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End of a chapter for Minus 40

End of a chapter for Minus 40

 “Looking back on the past 27 years, what would you have done differently?” Cold Link Africa asked the founders of Minus 40. “We probably would have been more daring and raised the capital needed to take Minus 40 to its full potential,” said both Neil McMurray and Steve Davison on their retirement and sale of Minus 40.

Changes at Minus 40 have been reported on in Cold Link Africa for decades and a close relationship has been kept with its owners. The founders of Minus 40 saw an opportunity to provide domestic refrigeration for homes, in particular farmers who were not connected to the national power grid.

At the time when television was first introduced in South Africa, viewing in households was restricted to only two hours in the evening. Many farmers who were not connected to the Eskom grid installed generators to power their television sets during the two hours of viewing. Minus 40 developed a chest-type freezer that could be powered from a 220V generator and the eutectic solution in its sidewalls be frozen during the time that the generator (for the television) was run each evening. The chest freezer would then provide low temperature storage until the next evening when the generator was again operated.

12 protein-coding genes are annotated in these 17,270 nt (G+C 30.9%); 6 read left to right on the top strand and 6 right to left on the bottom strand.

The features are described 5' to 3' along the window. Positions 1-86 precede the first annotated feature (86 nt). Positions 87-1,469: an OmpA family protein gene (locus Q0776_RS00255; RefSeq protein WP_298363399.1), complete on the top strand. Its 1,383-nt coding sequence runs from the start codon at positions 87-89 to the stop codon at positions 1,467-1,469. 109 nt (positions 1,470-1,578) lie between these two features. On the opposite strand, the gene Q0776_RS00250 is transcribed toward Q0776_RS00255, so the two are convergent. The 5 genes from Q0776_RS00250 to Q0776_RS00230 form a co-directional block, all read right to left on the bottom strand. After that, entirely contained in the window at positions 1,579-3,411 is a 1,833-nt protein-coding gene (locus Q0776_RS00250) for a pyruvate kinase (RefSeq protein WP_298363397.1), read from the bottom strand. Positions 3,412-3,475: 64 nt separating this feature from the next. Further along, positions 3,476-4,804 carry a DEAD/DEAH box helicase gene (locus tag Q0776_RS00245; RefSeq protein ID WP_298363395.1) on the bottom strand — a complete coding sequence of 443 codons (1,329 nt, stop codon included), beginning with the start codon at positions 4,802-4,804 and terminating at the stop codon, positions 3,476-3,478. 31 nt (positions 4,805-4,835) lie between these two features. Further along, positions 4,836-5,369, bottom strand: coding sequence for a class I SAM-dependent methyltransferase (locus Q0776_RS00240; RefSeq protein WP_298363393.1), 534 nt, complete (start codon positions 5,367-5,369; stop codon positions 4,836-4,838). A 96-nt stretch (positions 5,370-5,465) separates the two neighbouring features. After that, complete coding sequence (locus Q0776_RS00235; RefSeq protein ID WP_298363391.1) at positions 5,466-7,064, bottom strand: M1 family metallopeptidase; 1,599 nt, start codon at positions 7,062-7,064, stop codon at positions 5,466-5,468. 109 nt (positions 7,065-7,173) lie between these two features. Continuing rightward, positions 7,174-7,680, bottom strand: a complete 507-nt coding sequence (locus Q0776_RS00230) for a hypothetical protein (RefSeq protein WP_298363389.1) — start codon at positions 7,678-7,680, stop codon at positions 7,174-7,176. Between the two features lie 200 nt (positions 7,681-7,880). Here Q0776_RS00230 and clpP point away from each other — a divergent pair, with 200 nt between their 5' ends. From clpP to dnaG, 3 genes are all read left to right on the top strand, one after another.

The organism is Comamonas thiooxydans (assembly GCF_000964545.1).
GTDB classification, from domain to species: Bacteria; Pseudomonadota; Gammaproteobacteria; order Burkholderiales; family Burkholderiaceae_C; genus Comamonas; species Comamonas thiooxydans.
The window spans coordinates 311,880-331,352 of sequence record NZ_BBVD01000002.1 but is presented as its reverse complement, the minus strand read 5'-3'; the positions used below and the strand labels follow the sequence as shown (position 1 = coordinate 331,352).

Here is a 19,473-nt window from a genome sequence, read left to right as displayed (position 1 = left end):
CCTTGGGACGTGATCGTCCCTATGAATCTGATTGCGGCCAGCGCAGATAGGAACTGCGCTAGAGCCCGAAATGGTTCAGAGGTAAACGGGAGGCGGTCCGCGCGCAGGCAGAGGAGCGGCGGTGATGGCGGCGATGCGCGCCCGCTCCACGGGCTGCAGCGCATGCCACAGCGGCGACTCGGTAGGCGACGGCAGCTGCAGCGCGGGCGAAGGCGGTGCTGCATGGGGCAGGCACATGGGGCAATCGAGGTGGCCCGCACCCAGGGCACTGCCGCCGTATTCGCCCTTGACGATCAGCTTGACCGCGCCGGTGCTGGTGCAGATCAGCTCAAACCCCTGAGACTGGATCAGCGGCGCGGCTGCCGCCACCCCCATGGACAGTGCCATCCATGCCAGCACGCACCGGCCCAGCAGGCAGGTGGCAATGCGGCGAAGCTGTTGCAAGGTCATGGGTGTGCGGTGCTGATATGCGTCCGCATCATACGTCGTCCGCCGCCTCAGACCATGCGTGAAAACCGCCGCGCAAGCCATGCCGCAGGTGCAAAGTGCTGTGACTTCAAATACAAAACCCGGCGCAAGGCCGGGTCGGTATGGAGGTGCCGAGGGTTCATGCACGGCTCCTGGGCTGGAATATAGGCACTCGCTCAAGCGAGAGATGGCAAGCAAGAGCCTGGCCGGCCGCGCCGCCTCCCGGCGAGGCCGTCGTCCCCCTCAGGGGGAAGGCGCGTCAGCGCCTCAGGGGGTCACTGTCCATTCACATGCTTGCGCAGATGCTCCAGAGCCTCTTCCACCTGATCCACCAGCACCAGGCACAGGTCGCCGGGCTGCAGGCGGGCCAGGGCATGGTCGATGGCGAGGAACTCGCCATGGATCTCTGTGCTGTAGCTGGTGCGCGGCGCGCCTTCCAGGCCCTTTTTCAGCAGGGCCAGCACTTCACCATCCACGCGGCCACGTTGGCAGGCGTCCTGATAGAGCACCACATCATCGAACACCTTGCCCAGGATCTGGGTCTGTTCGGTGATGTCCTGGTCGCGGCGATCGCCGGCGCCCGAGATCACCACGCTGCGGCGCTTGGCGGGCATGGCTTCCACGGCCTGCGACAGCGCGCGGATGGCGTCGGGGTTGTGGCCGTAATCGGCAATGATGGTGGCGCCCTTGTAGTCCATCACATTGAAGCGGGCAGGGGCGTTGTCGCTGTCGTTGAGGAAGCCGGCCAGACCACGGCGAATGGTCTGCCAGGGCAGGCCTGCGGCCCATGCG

The demand for the Minus 40 freezer grew rapidly. The company relocated to Diep River in the Cape and was later sold to a new owner, Malcolm Reading. A few years later, the company relocated to Atlantis to take advantage of the proximity of a large labour force and the subsidy incentives offered by government to encourage the development of Atlantis as an industrial and residential hub on the West Coast.

On 1 April 1990, Steve Davison and Neil McMurray acquired ownership of Minus 40. The two had a long-standing friendship and both were keen on a change in career. McMurray, with an accounting background, had ended his term with an industrial painting contractor, while Davison ended his after one year of employment with Grenco (SA). Until his move to Minus 40, Davison, as a graduate mechanical engineer, had followed a career path in industrial ammonia refrigeration. He engaged with his peers as a member of the South African Institute of Refrigeration and Air Conditioning (SAIRAC), which he had joined in 1975, and served as the Cape Town centre’s chairperson and national president from 1990 to 1992.

The list of products all developed in-house for 12vDC, 220V, and solar power is extensive, but the time has come for retirement. Both Davison and McMurray have decided to hang up their Minus 40 boots and start their retirement. The business has been sold but Minus 40 will continue as before with Michael Werner as its new owner.



In the early days: a much younger Steve Davison (left) and Neil McMurray with a freezer trailer.

Minus 40 product display at the Cape Industrial Show in May 1990.

Small chest freezer with hold over plates.

The 12vDC powered 80ℓ freezer with solar panel for recharging the battery.


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